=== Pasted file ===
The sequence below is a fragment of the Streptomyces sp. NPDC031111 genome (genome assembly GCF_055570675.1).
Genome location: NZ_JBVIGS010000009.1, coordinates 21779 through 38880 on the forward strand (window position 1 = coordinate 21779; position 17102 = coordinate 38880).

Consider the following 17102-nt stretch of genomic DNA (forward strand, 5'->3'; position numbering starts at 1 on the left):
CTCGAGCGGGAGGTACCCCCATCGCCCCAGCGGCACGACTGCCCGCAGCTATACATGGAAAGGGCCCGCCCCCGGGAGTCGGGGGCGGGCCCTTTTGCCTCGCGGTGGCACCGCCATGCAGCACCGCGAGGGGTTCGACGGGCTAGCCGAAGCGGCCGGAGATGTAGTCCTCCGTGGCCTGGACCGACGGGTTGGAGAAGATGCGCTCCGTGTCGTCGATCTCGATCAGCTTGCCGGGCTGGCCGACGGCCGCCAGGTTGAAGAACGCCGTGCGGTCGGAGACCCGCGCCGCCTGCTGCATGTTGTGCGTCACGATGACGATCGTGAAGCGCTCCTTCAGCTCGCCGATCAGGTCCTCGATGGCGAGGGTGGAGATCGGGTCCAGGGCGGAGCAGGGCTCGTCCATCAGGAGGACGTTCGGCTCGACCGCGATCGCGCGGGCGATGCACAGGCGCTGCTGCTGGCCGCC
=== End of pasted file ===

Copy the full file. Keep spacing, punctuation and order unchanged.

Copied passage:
The sequence below is a fragment of the Streptomyces sp. NPDC031111 genome (genome assembly GCF_055570675.1).
Genome location: NZ_JBVIGS010000009.1, coordinates 21779 through 38880 on the forward strand (window position 1 = coordinate 21779; position 17102 = coordinate 38880).

Consider the following 17102-nt stretch of genomic DNA (forward strand, 5'->3'; position numbering starts at 1 on the left):
CTCGAGCGGGAGGTACCCCCATCGCCCCAGCGGCACGACTGCCCGCAGCTATACATGGAAAGGGCCCGCCCCCGGGAGTCGGGGGCGGGCCCTTTTGCCTCGCGGTGGCACCGCCATGCAGCACCGCGAGGGGTTCGACGGGCTAGCCGAAGCGGCCGGAGATGTAGTCCTCCGTGGCCTGGACCGACGGGTTGGAGAAGATGCGCTCCGTGTCGTCGATCTCGATCAGCTTGCCGGGCTGGCCGACGGCCGCCAGGTTGAAGAACGCCGTGCGGTCGGAGACCCGCGCCGCCTGCTGCATGTTGTGCGTCACGATGACGATCGTGAAGCGCTCCTTCAGCTCGCCGATCAGGTCCTCGATGGCGAGGGTGGAGATCGGGTCCAGGGCGGAGCAGGGCTCGTCCATCAGGAGGACGTTCGGCTCGACCGCGATCGCGCGGGCGATGCACAGGCGCTGCTGCTGGCCGCC